Community of Practice Struggles, Part 1

Tree Looking UpI have spent the past 2 hours catching up with colleagues and (perhaps) soon to be colleagues in the CP2 Community, where there have just been 2 Research and Dissertation Fests this week (one I could attend, and one I could not), as well as on Twitter.

Between reading and chatting on Twitter about Nancy White’s amazing recipe, seeing how other people I know were doing the same, discussing ways of using social media for community building (some direct Tweets I received and replied to about this topic), reading how Lilia Efimova had an idea and how she is considering blogging about this still unformed topic as she knows the benefits (and then she finally did blog about these thoughts), not to mention my chats with Jacquie McDonald, chatting about a research idea around Communities of Practice with Etienne Wenger (who did a discussion and co-facilitated the CP2 Foundations course I recently completed), and getting other ideas from colleagues via Direct Tweets, I realize I have a lot of interests and like reaching out to this distributed community.I also like their reaching out to me.

With all this, I wonder why I struggle with consciously enlarging my own community of practice. I tend, for example, not to look for people on Twitter and Facebook, but rather process all this if “friended” first. Perhaps I do not want to be pushy? rejected? or even seem needy? Ironic, as more and more of my work is in the area of communities of practice; perhaps more of my life should be there, too?

2 thoughts on “Community of Practice Struggles, Part 1

  1. Hey Jeffrey, it was fun “dancing” with you on the networks last night. I’m re reading your post this morning and realized I am not quite sure I understand your question because I think I experience this online thing in a different way.

    For me, my communities (CoPs and otherwise) generally have distinct boundaries and more attention to the community aspect – attention to relationship, who is present, who is missing and thus the term ‘friending’ actually has some significance. My NETWORKS on the other hand, are made up of people with whom I have found some connection — most often topical or content related — but who I often don’t really know. So I don’t need to spend too much time and psychic energe processing the relationship part – if it comes, it comes. if not, it is an emphemeral connection.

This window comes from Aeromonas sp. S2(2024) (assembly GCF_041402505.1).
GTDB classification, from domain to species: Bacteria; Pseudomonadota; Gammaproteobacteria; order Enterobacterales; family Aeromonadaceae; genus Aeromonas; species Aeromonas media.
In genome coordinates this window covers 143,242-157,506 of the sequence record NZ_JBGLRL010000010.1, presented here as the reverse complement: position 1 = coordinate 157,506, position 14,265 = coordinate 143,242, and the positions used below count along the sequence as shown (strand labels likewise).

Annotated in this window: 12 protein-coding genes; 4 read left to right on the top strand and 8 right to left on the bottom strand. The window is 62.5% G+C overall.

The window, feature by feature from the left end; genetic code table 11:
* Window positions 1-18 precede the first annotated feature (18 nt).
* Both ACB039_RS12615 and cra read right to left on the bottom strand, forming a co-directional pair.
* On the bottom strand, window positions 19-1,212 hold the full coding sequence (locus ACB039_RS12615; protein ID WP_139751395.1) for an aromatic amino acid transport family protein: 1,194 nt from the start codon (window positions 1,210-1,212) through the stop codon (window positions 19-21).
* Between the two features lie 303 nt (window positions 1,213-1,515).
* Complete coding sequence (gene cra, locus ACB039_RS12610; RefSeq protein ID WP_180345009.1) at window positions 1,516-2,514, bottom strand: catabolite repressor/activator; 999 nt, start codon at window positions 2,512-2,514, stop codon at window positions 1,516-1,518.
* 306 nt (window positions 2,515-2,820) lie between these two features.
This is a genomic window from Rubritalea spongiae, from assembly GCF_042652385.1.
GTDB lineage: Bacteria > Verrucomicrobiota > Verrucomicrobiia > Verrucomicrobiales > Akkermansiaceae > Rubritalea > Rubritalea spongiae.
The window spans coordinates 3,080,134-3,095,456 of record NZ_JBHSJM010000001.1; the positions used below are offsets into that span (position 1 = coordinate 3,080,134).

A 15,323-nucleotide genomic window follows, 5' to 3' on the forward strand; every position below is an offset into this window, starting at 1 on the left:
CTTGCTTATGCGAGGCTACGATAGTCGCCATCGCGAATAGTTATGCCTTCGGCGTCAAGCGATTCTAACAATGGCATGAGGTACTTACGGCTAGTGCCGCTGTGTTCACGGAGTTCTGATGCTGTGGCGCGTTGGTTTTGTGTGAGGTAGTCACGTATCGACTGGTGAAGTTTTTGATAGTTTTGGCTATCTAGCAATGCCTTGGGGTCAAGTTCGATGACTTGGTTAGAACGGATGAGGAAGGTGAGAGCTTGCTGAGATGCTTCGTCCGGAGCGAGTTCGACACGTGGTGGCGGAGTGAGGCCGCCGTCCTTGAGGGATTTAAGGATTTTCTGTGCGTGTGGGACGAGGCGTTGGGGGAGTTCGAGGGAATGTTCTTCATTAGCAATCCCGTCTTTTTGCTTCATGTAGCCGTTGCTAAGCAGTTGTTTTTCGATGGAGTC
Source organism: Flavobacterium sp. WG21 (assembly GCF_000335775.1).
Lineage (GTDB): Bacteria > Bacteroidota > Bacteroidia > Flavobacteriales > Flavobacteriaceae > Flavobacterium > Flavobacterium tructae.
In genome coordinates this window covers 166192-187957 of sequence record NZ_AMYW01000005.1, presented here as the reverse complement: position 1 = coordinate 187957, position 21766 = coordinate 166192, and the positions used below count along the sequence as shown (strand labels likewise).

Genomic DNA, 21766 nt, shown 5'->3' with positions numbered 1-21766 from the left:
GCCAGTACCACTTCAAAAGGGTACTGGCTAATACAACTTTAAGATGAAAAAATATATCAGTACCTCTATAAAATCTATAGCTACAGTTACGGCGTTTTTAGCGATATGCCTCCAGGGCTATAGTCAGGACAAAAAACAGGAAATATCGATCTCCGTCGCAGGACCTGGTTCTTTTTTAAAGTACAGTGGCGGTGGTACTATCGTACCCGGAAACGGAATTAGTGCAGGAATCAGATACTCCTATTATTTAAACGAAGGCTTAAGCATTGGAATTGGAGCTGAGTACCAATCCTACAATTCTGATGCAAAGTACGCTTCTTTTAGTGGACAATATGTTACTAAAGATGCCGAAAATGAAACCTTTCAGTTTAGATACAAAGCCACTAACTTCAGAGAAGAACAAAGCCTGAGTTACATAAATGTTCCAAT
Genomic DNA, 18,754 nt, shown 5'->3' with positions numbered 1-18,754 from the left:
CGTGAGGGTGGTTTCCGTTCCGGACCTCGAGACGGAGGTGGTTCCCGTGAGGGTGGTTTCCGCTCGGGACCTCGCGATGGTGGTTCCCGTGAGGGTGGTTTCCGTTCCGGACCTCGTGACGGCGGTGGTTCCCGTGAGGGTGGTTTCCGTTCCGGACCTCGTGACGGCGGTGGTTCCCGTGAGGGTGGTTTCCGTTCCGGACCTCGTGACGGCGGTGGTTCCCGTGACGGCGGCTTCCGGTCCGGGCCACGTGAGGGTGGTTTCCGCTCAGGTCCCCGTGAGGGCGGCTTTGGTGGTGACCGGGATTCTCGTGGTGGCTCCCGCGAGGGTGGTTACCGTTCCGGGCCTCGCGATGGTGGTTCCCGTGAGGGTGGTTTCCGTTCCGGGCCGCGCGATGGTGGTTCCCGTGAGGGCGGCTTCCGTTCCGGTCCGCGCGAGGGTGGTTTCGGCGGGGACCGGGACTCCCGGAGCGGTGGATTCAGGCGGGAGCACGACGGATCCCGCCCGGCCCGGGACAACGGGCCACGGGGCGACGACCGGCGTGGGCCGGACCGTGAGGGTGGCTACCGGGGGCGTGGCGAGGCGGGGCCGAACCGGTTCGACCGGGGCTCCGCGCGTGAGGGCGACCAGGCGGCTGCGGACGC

Both are very useful. Both are different. There is no way I could fully attend to the personal relationship aspects with everyone I interact with on the network. It would blow the top off my wee head. Some of them ARE friends in the more traditional manner. But many are simply connections.

    In that “freedom” I don’t have to spend more of that precious psychic time worrying about “pushy” or “rejected.” I save that for my communities. 😉

    Does that make any sense at all?

    1. Nancy, thank you for your most thoughtful comment.

      Yes, this makes a lot of sense, and thank you for sharing — your definitions are nearly quotable in themselves, especially as they so clearly demonstrate a distinction between them. I suppose my challenge in this area is that I do not have such a strong distinction between them.

      I do not have the strong sense of community as you described it, and from a network perspective, often see it more as an extended community. Continuing this thinking, I do not have those strong and distinct boundaries that you listed. In many ways, my experience is often more focused around specific initiatives and experiences, and thus the community tends to expand and retract along the way. As a number of the people I know tend to be involved in more than one at a time, it feels more like an extended and distributed community of practice.

      I also find that when I am busy with work and academic commitments, I tend to withdraw from my communities, as there is only so much time and I have been known to over commit.

      I find this very useful, as I have not consciously processed all this in a similar manner before. This gives me food for thought today, when all I thought I would get is food for food’s sake!

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